Last updated: 11:00 PM ET, Wed May 11 2016

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  • Worldwide Scott | May 11, 2016 11:00 PM ET

    How To Spend A Day In Mexico City’s Cool Condesa

    How To Spend A Day In Mexico City’s Cool Condesa

    Photos courtesy of Worldwide Scott

    Mexico City, or the “D.F.” if you’re down with the locals (the D.F. stands for “distrito federal,” basically the Mexican equivalent of saying “D.C”) is a fiery  cauldron of sensory stimulation, sophisticated style, grit and spice. There’s nowhere else in the world quite like it, and one of coolest neighborhoods to hang out in Mexico City is La (the) Condesa.

    The Condesa is a leafy enclave full of Art Deco architecture that oozes Hollywood glamour on every corner. In fact, the area used to be a hub for artists and actors in the 1920s and 30s, but then was abandoned by the jet set before being discovered again in the ’90s. No matter where you are staying in Mexico City, I recommend hitting up the Condesa for a day, and here is my idea of the best way to spend that day - well, from noon until midnight, anyway.

    Noon: After a lazy breakfast over some quality chilaquiles and coffee, make your way over the Condesa around midday after a stop at the nearby Chapultepec Park. The park is home to a fleet of fine museums, with the National Anthropology Museum being one of the most respected of its kind in the world, featuring fascinating artifacts and insights from Mexico’s many indigenous cultures. Afterwards, find your way to the entrance of the park and walk fifteen minutes to the heart of the Condesa.

    The best days to come to the Condesa are Tuesdays and Fridays, as they are the market days, and your first move should be to head straight for the market and grab lunch. Peruse all the stalls for fresh native produce and join the locals as they crowd around communal benches and enjoy lunch. The tacos and taquitos here are top-notch, featuring fun toppings like cactus, sirloin steak, and even French fries. If it’s not Tuesday or Friday, opt instead for lunch at Tacos Hola, one of the neighborhood kings of stewed meat and veggie tacos.

    Afternoon: The Avenida Amsterdam encircles the core of the Condesa, and in fact, owes its graceful shape to the fact that it used to be a horse track. Attempt to burn off those tacos by taking a stroll along its canopied paths spotting fountains, dodging joggers, and then turning into the Parque Mexico (located in the middle of Avenida Amsterdam). This is where locals come to slow down, take a deep breath, and, um, show off their dogs. One day we actually spotted twelve pugs being pranced through the park in one hour. Spend a few minutes breathing in the relaxing atmosphere or watching the dog show — your choice.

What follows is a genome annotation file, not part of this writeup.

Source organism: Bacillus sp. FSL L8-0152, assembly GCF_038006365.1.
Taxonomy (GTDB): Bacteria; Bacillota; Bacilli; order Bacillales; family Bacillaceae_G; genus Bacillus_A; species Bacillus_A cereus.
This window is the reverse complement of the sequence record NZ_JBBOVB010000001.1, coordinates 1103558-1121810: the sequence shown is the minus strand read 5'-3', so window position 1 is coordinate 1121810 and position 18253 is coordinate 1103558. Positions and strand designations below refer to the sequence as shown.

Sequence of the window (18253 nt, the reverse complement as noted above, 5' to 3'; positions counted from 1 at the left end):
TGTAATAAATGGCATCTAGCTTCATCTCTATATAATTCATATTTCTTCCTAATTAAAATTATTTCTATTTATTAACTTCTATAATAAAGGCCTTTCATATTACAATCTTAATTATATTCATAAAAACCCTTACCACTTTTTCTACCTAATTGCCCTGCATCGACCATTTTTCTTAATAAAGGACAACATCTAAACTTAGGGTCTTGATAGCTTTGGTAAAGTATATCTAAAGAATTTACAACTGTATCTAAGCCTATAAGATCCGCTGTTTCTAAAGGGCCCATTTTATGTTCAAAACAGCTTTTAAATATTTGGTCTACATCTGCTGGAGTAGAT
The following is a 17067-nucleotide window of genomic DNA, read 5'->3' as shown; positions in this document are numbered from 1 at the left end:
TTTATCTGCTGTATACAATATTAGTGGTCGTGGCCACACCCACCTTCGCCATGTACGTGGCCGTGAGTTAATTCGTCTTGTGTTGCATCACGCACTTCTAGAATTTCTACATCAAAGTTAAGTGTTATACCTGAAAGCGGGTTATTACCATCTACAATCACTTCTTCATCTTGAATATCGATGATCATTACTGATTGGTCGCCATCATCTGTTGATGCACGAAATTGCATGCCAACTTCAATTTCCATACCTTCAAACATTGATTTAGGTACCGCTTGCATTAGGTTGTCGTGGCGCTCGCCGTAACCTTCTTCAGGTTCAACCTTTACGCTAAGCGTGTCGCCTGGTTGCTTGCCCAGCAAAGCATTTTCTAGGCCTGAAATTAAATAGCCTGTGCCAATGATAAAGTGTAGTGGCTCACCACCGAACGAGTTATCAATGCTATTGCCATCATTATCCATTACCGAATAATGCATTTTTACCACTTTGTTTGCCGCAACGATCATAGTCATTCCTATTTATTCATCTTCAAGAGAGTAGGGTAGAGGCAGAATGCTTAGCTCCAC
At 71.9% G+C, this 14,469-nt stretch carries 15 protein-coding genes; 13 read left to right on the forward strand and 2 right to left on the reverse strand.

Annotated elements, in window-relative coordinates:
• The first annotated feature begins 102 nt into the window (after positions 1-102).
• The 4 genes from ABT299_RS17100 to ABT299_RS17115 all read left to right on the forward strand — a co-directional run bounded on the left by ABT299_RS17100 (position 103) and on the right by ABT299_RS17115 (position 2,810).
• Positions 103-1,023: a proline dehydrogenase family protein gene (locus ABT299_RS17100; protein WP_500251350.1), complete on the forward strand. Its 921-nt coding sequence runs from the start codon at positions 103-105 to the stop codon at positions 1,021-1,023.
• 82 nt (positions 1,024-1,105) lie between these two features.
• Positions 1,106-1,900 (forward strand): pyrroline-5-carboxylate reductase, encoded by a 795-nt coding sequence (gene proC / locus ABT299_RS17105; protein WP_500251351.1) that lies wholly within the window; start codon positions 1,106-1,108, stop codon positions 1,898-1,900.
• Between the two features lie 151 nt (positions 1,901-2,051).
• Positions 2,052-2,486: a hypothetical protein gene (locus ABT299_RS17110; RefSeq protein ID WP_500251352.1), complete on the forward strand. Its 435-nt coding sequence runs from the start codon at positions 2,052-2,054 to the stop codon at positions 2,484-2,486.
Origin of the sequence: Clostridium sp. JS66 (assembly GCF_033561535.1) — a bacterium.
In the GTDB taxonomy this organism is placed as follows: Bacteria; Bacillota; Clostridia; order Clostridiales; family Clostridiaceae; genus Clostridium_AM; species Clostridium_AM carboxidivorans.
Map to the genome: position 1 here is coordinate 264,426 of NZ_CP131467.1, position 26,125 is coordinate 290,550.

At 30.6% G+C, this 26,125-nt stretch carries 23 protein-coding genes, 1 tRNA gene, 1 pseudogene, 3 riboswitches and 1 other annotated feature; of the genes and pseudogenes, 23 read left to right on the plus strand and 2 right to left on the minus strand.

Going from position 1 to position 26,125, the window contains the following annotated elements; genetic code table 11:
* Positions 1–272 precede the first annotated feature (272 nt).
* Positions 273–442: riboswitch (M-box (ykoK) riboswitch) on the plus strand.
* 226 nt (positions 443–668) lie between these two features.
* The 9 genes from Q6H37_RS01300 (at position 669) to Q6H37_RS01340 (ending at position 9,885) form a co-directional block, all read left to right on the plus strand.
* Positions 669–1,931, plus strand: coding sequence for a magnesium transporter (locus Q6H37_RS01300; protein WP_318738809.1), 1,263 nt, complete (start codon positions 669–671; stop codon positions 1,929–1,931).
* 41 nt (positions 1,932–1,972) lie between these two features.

Happy Hour: As Mexico City typically is home to spring weather all year round, the city is awash with rooftop bars, and one of my favorites is at the Condesa DF Hotel. Here, you’ll feel like a rock star as your sprawl out on their daybeds and watch the breezes blow through the trees of the nearby Parque Espana with a mezcal margarita in your hand.

    Dinner and Drinks: After a quick and casual lunch, it’s time to step things up a bit for dinner. You can’t go wrong at Azul, which is highly rated for its artsy, jungle-like atmosphere and inventive twists on traditional Mexican fare. Afterwards, walk past the myriad of rambunctious bars on Tamaulipas and Nuevo Leon avenues to find Baltra, home to some of the finest cocktails in the city and a unique “Charles Darwin in the Galapagos” theme.

    Midnight: Empanaderia is a bicycle food truck that typically shows up at the corner of Juan Escutia and Tamaulipas streets each evening. They have some of the best empanadas in the capital, and are the perfect way to finish your day or fuel up for a late night out — but what you do after midnight is up to you.


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Worldwide Scott The Adventures of Worldwide Scott

Worldwide Scott Born in the U.S.A like Springsteen but trying to see the world like Pitbull, Worldwide Scott is the voice behind the hard-hitting travel site of the same name. Employing a groundbreaking strategy of visiting destinations, coming home, and then writing things about them on the internet, Worldwide Scott only tackles the tough questions that other writers wouldn't dare touch: Is travelling fun? Are there pretty places in the world? Do people in other countries wear clothes? Does Europe really exist? And if so, what's the beer like there? Stick around, he's going places.
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